As Commerce Dept. Starts Regulating Some Gun Exports, Experts Worry It Doesn’t Have All the Info It Needs

Commerce is taking over some responsibility from the State Department, but it does not yet have access to the watchlist that State has spent years building.

Members of Congress Have a New Strategy for Ethics Investigations: Stonewalling

The Office of Congressional Ethics does not have subpoena power, so lawmakers have increasingly decided that not cooperating is the better approach.

Some Election-Related Websites Still Run on Vulnerable Software Older Than Many High Schoolers

Our analysis found that websites in dozens of towns and counties voting on Super Tuesday have security weaknesses. Richmond, Va., still uses software from 2003.

The RNC Stopped Paying a Data Firm After A Serious Breach. Then It Paid A Mysterious LLC With the Same Address.

Three years after the Republican National Committee publicly sidelined the sullied firm, it paid an LLC with the same address $900,000 for “data services.” The RNC said it wouldn’t “waste any more breath explaining these innocuous issues.”

Steve Bannon’s Use of Private Jet Linked to Chinese Businessman Could Violate Campaign Finance Law

The former Trump adviser used a plane apparently owned by businessman Guo Wengui. Americans are barred from receiving services for campaigns donated by foreign nationals.

Trump’s New Spy Chief Once Got $100,000 from a Group Funded by the Hungarian Government but Never Reported It

Richard Grenell’s past clients could raise concerns about his access to state secrets, according to his own office’s rules.

The FBI Is Investigating Massive Embezzlement of Border Patrol Union Funds

The head of the powerful union representing border patrol agents nationwide said the FBI is working to identify who stole some $500,000 out of the coffers of the El Paso local. The theft raises more questions about lawlessness in the union’s ranks.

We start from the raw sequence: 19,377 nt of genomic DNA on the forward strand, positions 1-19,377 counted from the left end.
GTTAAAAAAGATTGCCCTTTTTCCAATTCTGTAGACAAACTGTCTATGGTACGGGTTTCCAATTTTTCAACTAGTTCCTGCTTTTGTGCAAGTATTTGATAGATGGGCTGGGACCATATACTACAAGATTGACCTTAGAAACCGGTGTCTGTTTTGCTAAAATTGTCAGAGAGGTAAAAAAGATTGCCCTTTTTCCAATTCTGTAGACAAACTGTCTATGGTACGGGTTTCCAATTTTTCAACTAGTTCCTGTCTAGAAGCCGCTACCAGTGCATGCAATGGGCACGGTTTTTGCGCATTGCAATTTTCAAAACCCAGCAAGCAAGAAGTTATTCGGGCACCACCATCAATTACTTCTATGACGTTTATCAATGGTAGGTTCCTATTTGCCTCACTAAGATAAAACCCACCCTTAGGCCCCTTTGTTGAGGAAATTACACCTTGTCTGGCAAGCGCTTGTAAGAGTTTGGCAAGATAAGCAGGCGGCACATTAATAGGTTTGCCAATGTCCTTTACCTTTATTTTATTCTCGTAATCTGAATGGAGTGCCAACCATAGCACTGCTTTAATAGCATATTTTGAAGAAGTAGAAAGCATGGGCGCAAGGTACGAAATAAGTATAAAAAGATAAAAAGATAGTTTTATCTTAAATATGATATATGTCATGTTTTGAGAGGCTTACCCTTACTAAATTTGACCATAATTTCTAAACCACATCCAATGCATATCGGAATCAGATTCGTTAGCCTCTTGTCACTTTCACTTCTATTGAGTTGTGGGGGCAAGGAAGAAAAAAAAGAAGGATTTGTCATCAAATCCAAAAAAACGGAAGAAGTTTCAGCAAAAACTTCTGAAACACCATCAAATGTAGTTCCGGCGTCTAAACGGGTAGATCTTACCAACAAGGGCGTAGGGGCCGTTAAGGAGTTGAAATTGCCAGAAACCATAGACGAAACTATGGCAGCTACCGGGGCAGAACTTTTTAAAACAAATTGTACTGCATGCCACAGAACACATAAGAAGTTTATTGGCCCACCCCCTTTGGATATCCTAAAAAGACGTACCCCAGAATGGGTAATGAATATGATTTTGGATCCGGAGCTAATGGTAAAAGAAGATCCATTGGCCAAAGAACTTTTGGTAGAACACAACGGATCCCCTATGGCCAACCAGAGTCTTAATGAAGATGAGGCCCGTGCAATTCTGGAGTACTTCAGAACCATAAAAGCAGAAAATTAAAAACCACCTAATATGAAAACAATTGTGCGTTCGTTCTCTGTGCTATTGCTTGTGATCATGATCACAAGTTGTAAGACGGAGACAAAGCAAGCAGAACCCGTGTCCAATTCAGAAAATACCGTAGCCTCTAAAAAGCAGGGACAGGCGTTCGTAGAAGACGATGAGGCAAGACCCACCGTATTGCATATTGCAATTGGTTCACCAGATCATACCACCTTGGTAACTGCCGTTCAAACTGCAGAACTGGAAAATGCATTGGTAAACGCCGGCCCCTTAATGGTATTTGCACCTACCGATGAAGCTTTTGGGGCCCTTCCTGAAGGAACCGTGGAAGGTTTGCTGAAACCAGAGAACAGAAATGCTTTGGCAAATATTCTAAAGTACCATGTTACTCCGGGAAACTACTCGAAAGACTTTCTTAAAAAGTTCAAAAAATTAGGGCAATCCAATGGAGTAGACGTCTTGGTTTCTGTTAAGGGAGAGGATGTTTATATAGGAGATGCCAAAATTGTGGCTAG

Trump’s New Spy Chief Used to Work for a Foreign Politician the U.S. Accused of Corruption

Richard Grenell did not disclose payments for advocacy work on behalf of a Moldovan politician whom the U.S. later accused of corruption. His own office’s policy says that could leave him vulnerable to blackmail.

Republican National Committee Obscured How Much It Pays Its Chief of Staff

Amid the record-breaking flows of cash, the RNC is giving lucrative consulting work to a select group of political operatives with Trump campaign ties.

The Benefits of Being Joe Biden’s Brother

Jim Biden has been at his brother’s side at nearly every critical junction in Joe’s life. He’s also repeatedly tapped into Joe’s political network for help with his finances, and used Joe’s fame to promote his business ventures.

A Group of Agents Rose Through the Ranks to Lead the Border Patrol. They’re Leaving It in Crisis.

How several agents from a small outpost in Arizona, including recently retired chief Carla Provost, climbed to the top of the Border Patrol, then one by one retired, leaving corruption, misconduct and a toxic culture in their wake.

VA Secretary Looked for Dirt on a House Staffer Who Reported Sexual Assault in a VA Hospital, Complaint Says